Both the human hand and foot represent a triumph of complex engineering, exquisitely evolved to perform a range of tasks.
Our arms and legs are pentadactyl limbs - they have five digits.
When the fist four-legged animals began to move onto the land from the sea around 380 million years ago some had as many as eight digits but the familiar five digit pattern soon became the standard which has since been modified in certain groups such as frogs and birds.
Few people except medical students ever get the chance to perform a human dissection.
You can learn a lot from books and lectures but it is only by dissecting the human body yourself that you truly understand how it works.
In a specially prepared room in Glasgow University, Anatomist Quentin Fogg skilfully dissected a human hand and foot - taking them apart layer by layer to reveal their innermost secrets.
The hand is one of the most complex and beautiful pieces of natural engineering in the human body.
It gives us a powerful grip but also allows us to manipulate small objects with great precision.
This versatility sets us apart from every other creature on the planet.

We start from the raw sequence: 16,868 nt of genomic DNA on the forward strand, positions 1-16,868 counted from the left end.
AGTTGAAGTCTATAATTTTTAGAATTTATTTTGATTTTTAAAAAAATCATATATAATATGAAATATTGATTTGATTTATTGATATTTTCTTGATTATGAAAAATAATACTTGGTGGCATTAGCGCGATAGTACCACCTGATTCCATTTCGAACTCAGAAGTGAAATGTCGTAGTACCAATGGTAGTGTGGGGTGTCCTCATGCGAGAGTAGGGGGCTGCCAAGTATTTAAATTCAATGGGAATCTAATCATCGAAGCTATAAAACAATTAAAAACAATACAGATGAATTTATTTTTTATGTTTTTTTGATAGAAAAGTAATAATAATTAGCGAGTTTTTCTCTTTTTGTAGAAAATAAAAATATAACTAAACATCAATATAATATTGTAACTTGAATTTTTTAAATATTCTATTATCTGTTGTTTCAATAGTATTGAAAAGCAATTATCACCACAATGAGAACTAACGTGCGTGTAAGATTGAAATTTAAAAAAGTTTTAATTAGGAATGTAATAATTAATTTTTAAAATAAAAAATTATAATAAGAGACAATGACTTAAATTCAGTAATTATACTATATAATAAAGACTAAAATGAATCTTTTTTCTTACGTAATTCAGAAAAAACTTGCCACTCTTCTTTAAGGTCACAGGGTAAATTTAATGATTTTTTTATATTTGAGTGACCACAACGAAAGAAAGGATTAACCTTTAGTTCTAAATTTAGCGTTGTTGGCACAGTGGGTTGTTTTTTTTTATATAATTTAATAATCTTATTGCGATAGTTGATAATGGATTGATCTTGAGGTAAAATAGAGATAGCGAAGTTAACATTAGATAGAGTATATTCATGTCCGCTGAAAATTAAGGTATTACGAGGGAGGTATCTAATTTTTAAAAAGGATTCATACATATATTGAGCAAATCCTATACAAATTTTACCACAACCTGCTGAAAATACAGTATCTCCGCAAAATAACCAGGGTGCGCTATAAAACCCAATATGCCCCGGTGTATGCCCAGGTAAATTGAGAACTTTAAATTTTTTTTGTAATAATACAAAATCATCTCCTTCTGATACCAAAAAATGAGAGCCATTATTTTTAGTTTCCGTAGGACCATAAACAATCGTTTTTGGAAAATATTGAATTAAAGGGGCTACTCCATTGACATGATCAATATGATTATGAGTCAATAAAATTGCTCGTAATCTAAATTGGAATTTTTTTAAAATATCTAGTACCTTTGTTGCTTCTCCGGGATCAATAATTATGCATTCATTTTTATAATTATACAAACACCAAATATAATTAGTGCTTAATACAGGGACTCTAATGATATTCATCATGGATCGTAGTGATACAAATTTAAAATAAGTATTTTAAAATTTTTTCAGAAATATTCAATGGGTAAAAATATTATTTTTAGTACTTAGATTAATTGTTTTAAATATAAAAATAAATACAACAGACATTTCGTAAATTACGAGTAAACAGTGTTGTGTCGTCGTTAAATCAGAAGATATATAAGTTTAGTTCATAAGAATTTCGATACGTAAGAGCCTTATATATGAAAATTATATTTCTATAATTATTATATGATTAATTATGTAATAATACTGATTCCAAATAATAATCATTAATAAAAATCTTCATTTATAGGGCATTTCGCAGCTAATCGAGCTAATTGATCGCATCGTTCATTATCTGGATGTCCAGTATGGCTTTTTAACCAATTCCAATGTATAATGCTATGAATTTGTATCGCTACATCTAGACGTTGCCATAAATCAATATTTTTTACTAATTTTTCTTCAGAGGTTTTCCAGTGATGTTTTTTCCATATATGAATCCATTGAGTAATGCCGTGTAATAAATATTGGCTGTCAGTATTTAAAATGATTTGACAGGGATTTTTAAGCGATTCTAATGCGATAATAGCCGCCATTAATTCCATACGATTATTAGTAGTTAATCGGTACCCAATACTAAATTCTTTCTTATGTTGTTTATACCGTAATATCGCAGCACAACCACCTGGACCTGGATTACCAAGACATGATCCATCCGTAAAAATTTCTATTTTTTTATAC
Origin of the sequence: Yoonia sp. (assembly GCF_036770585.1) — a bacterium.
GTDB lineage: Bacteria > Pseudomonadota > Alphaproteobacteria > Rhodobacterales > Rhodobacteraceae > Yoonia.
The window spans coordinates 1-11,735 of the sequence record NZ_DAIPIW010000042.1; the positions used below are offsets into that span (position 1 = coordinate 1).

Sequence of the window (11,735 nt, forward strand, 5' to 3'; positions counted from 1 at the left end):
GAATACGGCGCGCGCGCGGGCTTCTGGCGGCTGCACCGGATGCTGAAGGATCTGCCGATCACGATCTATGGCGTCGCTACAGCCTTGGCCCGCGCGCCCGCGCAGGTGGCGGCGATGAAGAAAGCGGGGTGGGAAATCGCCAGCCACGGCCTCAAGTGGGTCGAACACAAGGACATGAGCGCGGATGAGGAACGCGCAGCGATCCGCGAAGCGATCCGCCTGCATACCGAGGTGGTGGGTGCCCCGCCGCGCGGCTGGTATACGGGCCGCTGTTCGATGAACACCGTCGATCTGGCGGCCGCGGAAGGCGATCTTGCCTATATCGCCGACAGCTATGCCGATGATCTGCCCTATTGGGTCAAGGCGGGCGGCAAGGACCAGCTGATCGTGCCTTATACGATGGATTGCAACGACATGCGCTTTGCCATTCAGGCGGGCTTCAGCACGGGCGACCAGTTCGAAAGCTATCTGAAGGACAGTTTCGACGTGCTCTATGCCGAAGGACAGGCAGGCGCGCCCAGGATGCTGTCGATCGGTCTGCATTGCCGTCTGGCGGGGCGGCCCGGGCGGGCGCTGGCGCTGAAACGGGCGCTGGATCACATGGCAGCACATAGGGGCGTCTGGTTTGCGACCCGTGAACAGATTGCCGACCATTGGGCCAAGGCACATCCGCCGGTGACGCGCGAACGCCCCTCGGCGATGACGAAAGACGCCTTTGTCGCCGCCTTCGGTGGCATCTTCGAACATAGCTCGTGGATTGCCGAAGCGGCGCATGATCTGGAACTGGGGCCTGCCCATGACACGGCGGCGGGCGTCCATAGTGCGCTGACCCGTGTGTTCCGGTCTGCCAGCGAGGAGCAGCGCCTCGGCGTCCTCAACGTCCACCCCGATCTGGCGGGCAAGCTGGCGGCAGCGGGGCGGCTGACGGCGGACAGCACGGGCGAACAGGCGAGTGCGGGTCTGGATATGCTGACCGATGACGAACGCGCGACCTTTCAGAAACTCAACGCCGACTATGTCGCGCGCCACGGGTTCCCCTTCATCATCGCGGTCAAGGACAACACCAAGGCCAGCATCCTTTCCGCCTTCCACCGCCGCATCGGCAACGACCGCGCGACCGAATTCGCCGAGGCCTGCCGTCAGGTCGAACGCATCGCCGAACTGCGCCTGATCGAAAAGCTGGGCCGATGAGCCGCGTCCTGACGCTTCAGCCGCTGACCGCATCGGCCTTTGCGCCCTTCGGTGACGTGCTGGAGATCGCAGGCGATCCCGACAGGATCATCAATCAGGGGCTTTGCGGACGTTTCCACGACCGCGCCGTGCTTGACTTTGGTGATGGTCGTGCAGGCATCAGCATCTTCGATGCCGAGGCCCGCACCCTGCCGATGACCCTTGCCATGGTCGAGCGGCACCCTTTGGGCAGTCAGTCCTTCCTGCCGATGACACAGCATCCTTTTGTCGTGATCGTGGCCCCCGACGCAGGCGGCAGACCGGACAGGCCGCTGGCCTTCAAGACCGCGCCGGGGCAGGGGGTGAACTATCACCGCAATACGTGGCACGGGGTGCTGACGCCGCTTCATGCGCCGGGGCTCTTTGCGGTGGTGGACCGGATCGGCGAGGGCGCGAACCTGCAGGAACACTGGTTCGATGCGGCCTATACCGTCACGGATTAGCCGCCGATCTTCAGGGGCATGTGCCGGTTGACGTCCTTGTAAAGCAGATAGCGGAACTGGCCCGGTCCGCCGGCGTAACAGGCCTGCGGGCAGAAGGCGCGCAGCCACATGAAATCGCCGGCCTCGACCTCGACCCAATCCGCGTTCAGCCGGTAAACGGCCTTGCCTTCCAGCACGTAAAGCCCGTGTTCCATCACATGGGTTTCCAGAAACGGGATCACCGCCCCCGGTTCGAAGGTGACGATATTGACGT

The hand has one of the strangest arrangements of muscles in the body.
Most of its movements are controlled by muscles that aren't located in the hand at all, but in the forearm.
The muscles of the forearm connect to the finger bones via long tendons that pass through a flexible wrist.
This remote musculature gives the fingers movement and strength that wouldn't be possible if all of the muscles had to be attached directly to them.
In effect, the hand is simply a bony puppet, lashed together by ligaments and controlled by the forearm.
But that arrangement allows us to do so much. At one extreme is the impressive strength of a climbers' hands.
Through habitual use and training even a single finger can support the entire body weight.
At the other extreme a concert pianist needs great finesse and this comes from muscles within the hand called intrinsic muscles.
Some of these muscles specifically control the thumb and little finger while others such as the lumbricals (named for their worm-like shape) are not directly attached to bones but to tendons and allow wonderful subtlety of movement.
No one would doubt that thumb is the most important digit of all. It accounts for 40% of the hand's capabilities and unsurprisingly if you lose one, surgeons will happily amputate your big toe and use it to create a new thumb, sacrificing one body part for the greater good.
But which finger could you most afford to lose? I have to admit I got this wrong when hand-surgeon Donald Sammut asked me.
I thought the little finger would be dispensable but as Donald explained the little finger is actually rather important - second only to the thumb.
Oddly, the finger you can lose with minimum inconvenience is the index finger. It can be included or excluded from everything we do with our hands.
How do you know if something is smooth or rough, wet or dry, hot or cold?